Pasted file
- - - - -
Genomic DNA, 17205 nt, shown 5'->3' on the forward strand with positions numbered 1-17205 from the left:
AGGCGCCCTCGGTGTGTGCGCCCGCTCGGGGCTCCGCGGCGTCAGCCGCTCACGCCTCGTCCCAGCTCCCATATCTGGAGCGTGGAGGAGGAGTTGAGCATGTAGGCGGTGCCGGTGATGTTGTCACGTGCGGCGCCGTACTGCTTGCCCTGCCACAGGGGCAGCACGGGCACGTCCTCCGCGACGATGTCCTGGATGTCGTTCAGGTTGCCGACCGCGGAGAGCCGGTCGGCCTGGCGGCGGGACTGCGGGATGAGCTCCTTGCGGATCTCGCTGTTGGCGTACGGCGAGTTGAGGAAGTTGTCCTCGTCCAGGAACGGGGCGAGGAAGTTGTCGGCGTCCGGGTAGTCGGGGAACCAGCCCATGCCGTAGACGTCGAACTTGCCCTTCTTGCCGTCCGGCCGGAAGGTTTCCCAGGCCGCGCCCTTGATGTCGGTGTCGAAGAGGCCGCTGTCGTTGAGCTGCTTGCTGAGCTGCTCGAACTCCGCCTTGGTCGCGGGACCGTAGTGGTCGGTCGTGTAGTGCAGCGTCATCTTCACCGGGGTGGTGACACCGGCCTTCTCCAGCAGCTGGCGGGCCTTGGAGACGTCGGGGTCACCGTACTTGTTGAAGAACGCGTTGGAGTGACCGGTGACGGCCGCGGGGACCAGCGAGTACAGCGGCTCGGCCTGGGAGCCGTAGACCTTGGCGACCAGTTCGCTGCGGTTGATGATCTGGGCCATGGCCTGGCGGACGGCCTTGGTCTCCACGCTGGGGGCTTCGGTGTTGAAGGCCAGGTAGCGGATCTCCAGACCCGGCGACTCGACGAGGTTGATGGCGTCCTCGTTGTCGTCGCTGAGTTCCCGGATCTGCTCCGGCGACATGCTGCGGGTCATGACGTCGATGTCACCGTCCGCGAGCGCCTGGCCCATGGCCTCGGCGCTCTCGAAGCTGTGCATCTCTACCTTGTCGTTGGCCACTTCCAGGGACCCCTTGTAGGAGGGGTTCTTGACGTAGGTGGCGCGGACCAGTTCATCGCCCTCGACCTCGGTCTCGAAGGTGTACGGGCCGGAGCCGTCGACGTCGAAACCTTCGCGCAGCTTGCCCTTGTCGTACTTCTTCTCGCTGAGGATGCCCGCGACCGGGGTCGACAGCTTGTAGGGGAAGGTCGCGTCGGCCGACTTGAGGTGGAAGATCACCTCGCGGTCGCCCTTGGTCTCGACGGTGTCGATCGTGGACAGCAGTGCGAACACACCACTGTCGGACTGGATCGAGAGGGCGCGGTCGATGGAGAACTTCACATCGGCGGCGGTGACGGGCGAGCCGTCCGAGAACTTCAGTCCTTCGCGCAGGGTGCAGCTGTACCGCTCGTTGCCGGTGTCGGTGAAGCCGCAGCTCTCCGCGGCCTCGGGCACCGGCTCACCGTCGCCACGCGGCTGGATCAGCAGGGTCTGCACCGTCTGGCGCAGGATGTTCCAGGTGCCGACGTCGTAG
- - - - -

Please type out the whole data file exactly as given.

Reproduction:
Genomic DNA, 17205 nt, shown 5'->3' on the forward strand with positions numbered 1-17205 from the left:
AGGCGCCCTCGGTGTGTGCGCCCGCTCGGGGCTCCGCGGCGTCAGCCGCTCACGCCTCGTCCCAGCTCCCATATCTGGAGCGTGGAGGAGGAGTTGAGCATGTAGGCGGTGCCGGTGATGTTGTCACGTGCGGCGCCGTACTGCTTGCCCTGCCACAGGGGCAGCACGGGCACGTCCTCCGCGACGATGTCCTGGATGTCGTTCAGGTTGCCGACCGCGGAGAGCCGGTCGGCCTGGCGGCGGGACTGCGGGATGAGCTCCTTGCGGATCTCGCTGTTGGCGTACGGCGAGTTGAGGAAGTTGTCCTCGTCCAGGAACGGGGCGAGGAAGTTGTCGGCGTCCGGGTAGTCGGGGAACCAGCCCATGCCGTAGACGTCGAACTTGCCCTTCTTGCCGTCCGGCCGGAAGGTTTCCCAGGCCGCGCCCTTGATGTCGGTGTCGAAGAGGCCGCTGTCGTTGAGCTGCTTGCTGAGCTGCTCGAACTCCGCCTTGGTCGCGGGACCGTAGTGGTCGGTCGTGTAGTGCAGCGTCATCTTCACCGGGGTGGTGACACCGGCCTTCTCCAGCAGCTGGCGGGCCTTGGAGACGTCGGGGTCACCGTACTTGTTGAAGAACGCGTTGGAGTGACCGGTGACGGCCGCGGGGACCAGCGAGTACAGCGGCTCGGCCTGGGAGCCGTAGACCTTGGCGACCAGTTCGCTGCGGTTGATGATCTGGGCCATGGCCTGGCGGACGGCCTTGGTCTCCACGCTGGGGGCTTCGGTGTTGAAGGCCAGGTAGCGGATCTCCAGACCCGGCGACTCGACGAGGTTGATGGCGTCCTCGTTGTCGTCGCTGAGTTCCCGGATCTGCTCCGGCGACATGCTGCGGGTCATGACGTCGATGTCACCGTCCGCGAGCGCCTGGCCCATGGCCTCGGCGCTCTCGAAGCTGTGCATCTCTACCTTGTCGTTGGCCACTTCCAGGGACCCCTTGTAGGAGGGGTTCTTGACGTAGGTGGCGCGGACCAGTTCATCGCCCTCGACCTCGGTCTCGAAGGTGTACGGGCCGGAGCCGTCGACGTCGAAACCTTCGCGCAGCTTGCCCTTGTCGTACTTCTTCTCGCTGAGGATGCCCGCGACCGGGGTCGACAGCTTGTAGGGGAAGGTCGCGTCGGCCGACTTGAGGTGGAAGATCACCTCGCGGTCGCCCTTGGTCTCGACGGTGTCGATCGTGGACAGCAGTGCGAACACACCACTGTCGGACTGGATCGAGAGGGCGCGGTCGATGGAGAACTTCACATCGGCGGCGGTGACGGGCGAGCCGTCCGAGAACTTCAGTCCTTCGCGCAGGGTGCAGCTGTACCGCTCGTTGCCGGTGTCGGTGAAGCCGCAGCTCTCCGCGGCCTCGGGCACCGGCTCACCGTCGCCACGCGGCTGGATCAGCAGGGTCTGCACCGTCTGGCGCAGGATGTTCCAGGTGCCGACGTCGTAG